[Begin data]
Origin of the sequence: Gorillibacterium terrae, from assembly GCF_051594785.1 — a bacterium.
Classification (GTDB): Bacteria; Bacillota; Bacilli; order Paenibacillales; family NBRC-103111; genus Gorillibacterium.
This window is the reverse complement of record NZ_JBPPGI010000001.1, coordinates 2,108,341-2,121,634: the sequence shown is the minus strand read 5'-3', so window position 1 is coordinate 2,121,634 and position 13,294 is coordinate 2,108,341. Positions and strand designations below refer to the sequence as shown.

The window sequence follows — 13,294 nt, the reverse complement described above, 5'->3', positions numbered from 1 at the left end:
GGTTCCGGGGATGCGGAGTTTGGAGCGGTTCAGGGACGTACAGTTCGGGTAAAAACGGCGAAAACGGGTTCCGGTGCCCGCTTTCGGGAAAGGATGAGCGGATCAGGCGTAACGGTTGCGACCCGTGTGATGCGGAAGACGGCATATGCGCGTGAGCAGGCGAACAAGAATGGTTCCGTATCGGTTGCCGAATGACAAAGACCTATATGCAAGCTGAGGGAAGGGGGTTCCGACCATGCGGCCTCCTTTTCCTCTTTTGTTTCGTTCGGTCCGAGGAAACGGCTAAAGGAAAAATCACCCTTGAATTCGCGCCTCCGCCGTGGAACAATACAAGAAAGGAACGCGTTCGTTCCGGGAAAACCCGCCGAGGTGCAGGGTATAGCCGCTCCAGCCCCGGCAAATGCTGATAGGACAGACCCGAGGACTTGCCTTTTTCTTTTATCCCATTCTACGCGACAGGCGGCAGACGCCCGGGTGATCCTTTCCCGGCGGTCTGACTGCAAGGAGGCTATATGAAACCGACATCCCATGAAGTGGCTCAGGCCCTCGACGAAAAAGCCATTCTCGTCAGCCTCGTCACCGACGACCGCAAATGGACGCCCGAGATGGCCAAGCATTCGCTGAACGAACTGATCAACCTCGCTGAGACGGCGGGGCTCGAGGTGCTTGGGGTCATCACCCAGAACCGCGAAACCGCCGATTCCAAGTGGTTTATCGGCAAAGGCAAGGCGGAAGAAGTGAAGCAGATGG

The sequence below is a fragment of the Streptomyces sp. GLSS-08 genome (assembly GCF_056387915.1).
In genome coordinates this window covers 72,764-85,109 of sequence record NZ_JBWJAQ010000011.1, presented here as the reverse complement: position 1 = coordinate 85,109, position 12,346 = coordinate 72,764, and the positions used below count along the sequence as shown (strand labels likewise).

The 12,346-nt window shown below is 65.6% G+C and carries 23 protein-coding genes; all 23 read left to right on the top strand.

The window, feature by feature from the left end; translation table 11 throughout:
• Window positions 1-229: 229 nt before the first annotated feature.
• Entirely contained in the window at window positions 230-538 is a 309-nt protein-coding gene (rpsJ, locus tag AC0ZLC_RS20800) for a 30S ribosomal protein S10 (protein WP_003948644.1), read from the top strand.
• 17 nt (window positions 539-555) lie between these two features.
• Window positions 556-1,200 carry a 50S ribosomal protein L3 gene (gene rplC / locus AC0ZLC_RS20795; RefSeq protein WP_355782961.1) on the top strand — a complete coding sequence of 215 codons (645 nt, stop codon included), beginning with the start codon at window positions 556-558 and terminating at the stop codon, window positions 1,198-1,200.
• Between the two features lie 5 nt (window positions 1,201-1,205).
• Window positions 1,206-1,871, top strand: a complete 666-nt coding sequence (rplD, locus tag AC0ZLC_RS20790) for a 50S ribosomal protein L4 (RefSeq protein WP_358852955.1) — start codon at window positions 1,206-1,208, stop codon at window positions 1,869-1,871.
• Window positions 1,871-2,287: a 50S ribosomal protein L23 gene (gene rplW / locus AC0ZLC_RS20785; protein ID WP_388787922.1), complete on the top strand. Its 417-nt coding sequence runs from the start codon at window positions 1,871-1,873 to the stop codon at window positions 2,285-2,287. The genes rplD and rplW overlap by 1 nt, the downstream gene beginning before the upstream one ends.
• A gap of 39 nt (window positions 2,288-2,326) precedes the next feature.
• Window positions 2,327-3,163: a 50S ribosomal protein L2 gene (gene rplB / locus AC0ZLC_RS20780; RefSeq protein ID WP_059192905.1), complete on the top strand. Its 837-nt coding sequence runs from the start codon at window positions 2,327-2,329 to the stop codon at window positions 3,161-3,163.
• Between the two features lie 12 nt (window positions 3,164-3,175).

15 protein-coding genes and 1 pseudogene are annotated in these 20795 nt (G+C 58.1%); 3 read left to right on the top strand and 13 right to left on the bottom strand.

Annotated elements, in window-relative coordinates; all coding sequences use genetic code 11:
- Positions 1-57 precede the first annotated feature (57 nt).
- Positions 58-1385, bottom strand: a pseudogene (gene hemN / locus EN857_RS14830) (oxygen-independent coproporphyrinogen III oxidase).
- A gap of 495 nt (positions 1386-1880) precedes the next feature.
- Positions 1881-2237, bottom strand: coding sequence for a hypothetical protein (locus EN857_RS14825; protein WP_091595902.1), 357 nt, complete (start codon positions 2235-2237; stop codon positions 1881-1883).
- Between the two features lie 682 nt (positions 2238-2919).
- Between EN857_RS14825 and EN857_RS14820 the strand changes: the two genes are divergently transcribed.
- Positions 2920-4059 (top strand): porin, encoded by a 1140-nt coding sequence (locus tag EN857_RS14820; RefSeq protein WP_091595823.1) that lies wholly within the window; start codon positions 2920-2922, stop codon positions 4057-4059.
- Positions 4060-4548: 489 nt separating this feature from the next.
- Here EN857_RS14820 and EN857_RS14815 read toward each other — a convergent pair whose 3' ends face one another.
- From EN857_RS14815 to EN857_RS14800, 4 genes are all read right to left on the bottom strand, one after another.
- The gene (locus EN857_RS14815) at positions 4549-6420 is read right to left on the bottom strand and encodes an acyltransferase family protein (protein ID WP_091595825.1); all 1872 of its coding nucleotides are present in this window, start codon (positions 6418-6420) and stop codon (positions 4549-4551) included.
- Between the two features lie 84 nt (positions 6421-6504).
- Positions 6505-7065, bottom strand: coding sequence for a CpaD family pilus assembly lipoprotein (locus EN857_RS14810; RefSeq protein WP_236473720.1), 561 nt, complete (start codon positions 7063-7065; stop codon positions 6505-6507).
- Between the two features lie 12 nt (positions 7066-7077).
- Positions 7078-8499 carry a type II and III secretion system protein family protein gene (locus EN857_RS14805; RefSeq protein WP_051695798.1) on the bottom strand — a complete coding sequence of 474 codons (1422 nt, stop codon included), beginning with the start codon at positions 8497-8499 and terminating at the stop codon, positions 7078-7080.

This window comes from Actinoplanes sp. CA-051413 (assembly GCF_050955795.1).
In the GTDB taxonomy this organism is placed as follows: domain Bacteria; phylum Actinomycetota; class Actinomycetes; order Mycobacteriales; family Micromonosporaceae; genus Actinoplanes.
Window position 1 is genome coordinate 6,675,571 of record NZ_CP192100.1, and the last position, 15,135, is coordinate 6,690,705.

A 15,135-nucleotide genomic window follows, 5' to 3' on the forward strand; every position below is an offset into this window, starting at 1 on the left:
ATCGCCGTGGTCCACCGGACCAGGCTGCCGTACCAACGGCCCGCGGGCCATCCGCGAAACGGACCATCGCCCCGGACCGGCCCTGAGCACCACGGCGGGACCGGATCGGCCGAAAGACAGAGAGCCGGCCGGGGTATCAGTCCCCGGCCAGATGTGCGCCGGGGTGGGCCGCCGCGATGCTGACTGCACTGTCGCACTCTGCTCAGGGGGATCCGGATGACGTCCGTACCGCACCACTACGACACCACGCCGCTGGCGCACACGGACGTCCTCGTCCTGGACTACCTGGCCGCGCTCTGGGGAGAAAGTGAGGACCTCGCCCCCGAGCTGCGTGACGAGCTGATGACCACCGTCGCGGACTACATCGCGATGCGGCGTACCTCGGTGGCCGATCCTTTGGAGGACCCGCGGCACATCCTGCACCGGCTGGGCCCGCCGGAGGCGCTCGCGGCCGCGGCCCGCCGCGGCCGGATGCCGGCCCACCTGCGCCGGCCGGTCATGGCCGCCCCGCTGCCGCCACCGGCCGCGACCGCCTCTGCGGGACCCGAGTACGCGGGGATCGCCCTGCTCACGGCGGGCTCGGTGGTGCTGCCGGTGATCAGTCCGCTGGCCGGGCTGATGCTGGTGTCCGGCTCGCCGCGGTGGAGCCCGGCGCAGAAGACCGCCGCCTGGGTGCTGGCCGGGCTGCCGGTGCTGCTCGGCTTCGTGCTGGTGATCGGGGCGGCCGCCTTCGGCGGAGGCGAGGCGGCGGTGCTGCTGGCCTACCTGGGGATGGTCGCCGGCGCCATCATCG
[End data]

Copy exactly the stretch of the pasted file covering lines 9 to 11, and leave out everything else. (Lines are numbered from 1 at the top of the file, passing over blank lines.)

The window, feature by feature from the left end; translation table 11 throughout:
• Window positions 1-229: 229 nt before the first annotated feature.
• Entirely contained in the window at window positions 230-538 is a 309-nt protein-coding gene (rpsJ, locus tag AC0ZLC_RS20800) for a 30S ribosomal protein S10 (protein WP_003948644.1), read from the top strand.